Strong & Supple Feet: How To Build Your Foundation For Balanced Posture

For many people, postural imbalance begins in the feet. Some muscles and tendons of the feet are weak and over-stretched, while other areas are locked short, tight and stiff.

Since feet provide the foundation for standing, walking and running, any imbalances in them can affect how the skeleton stacks and moves atop them. This impacts everything from our gait to the knees and hips, as well as the low back and even the shoulders.

Foot Structure, Simplified 

The feet are complex in structure, with 26 bones and 33 joints in each foot. To simplify this complexity, we’ll break each foot down into three regions: the hindfoot, the midfoot and the forefoot.

Loosely, the hindfoot is the area of the heel, the midfoot is the arch/instep region, and the forefoot is the ball of the foot and the toes.

For the foot to be balanced and stable, the hindfoot and forefoot need to be anchored down, specifically at four points: the inner and outer edges of the ball of the foot, and the inner and outer edges of the the heel. A common imbalance is bearing weight on the outer edges of the feet, leaving the inner edges less anchored. (Take a look at the wear on your shoe tread to figure out what your habit may be.)

Distributed across the sole of each foot are three arches made of soft tissue. Across the front, roughly at the back edge of the ball of the foot, is the transverse arch. From the inner ball of the foot to the front edge of the heel is the medial arch. Along the outer edge of the sole of the foot, again from ball to heel, runs the lateral arch.

These arches form a roughly triangular shape that domes up in the center and provides the springiness necessary to propel us in walking, running and jumping. Those with weak and tight lower legs and feet may find this area collapses down and lacks the support needed for everyday use.

Three Ways To Stretch Your Feet

Tightness in the soles of the feet can contribute to dropped arches, but can also pull on the back line of the legs, all the way up to the low back and along the spine.

This “posterior chain” is simply a line of connective tissue and muscles anchored at the undersides of the heel bones at one end, and wrapping around the top of the skull at the other.

While it’s a catch phrase right now, mostly because of the need to strengthen it (and I highly recommend you do to build stable hips and support for your spine), the posterior chain also benefits from stretching.

For the feet, opening up the space between the toes and stretching their undersides can alleviate pull on the back body.

From hands and knees

  • curl your toes under so they’re on toe pads, not toenails
  • start to lean your hips back to sit on your heels
  • if the intensity is too much, keep your hands in front of your knees on the ground for support (hands in the lap will be a much stronger stretch)
  • if your hips hover above your heels, consider placing a blanket between them and your bum

If this is too much weight on your feet, or your knees can’t bend this deeply, start on hands and knees, then:

  • step one foot back to a straight leg, foot on the floor, for One-Legged Plank pose
  • walk your toes forward a little so you can strongly flex your ankle (as pictured in the foot in the foreground below)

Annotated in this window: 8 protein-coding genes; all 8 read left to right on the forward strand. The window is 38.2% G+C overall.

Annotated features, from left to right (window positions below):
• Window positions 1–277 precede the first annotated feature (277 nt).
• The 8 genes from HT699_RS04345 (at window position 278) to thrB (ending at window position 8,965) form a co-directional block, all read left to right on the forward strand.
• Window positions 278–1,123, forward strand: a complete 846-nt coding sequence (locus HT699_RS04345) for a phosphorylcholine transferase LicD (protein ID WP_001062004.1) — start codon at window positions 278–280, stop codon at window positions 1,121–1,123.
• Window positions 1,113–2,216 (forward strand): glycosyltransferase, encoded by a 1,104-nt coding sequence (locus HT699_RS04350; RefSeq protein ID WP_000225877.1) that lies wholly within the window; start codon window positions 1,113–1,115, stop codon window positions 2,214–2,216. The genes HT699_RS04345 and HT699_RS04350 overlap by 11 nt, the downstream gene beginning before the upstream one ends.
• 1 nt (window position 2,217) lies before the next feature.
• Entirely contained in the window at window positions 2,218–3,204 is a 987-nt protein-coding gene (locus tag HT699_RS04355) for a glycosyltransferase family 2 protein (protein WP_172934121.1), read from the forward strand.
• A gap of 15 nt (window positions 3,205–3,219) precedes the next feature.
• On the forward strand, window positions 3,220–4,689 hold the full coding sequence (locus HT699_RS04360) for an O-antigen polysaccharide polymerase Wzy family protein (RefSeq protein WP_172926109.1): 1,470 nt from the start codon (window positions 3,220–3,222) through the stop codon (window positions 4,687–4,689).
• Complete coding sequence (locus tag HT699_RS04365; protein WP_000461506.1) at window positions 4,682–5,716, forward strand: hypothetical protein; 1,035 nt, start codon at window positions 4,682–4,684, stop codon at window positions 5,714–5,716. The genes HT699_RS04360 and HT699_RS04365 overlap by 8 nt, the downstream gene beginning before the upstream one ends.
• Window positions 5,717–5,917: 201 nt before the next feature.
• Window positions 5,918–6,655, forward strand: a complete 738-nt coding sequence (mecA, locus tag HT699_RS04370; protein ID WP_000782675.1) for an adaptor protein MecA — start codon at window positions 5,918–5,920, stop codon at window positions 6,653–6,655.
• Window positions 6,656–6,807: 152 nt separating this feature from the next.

• push through your heel until you feel your calf muscle stretch
  • repeat on the other side

Lastly, you can stretch the entire posterior chain from either a seated or standing posture. Try it seated…

Take a seat on the floor:

  • stretch one or both legs straight
  • flex at your hips, so your spine tips forward over your legs
  • grab onto your foot (or loop a yoga belt or towel over it if you can’t reach)
  • push your heel into the ground and micro-bend your knee
  • try to keep the sole of your foot perpendicular to the line of your leg, as if all four corners of your foot could evenly press against a wall
  • hold for about a minute before releasing

Strengthening Your Feet

Foot strength has much to do with activating the arches. While working with the toes goes a long way towards waking up the feet, there is also a connection to the lower leg, specifically at the outer ankle and shin.

For overall activation of all three arches and the outer ankles:

  • stand in Mountain pose
  • lift and spread all ten toes, holding for about 30 seconds
  • notice how your ankles engage and the arches of you feet lift up when you do
  • see if you can keep that muscular action as you stretch your toes back out and down

To strengthen the inner arches of your feet:

  • stand in a forward fold with your feet hip width apart
  • make a tiny, soft bend in your knees
  • use your fingers to press your big toes down, then lift and spread the other eight toes
  • focus on really spreading your little toes
  • see if you can let go with your hands and do the work in your feet alone
  • notice what is working along the inner edges of the soles of your feet

To strengthen the outer arches of your feet:

  • repeat as above, but press your little toes down and lift the big toes and the middle three toes on each foot
  • notice what is working in the soles of your outer feet
  • then release your toes and relax

To strengthen the transverse arch, which runs across the back side of the ball of the foot:

  • stand in a forward fold with your feet hip width apart
  • make a soft micro-bend in your knees
  • use your fingers to press your big toes and your little toes down at the same time
  • then lift and spread the other six toes
  • see if you can let go with your hands but keep the feet the same
  • notice the engagement across the underside of the ball of your foot


Start to incorporate these stretches and strength practices into your yoga. Maybe the rest of you body will begin to feel more supported and relaxed, from the ground up. If you feel like it, drop me a note and let me know how it’s going!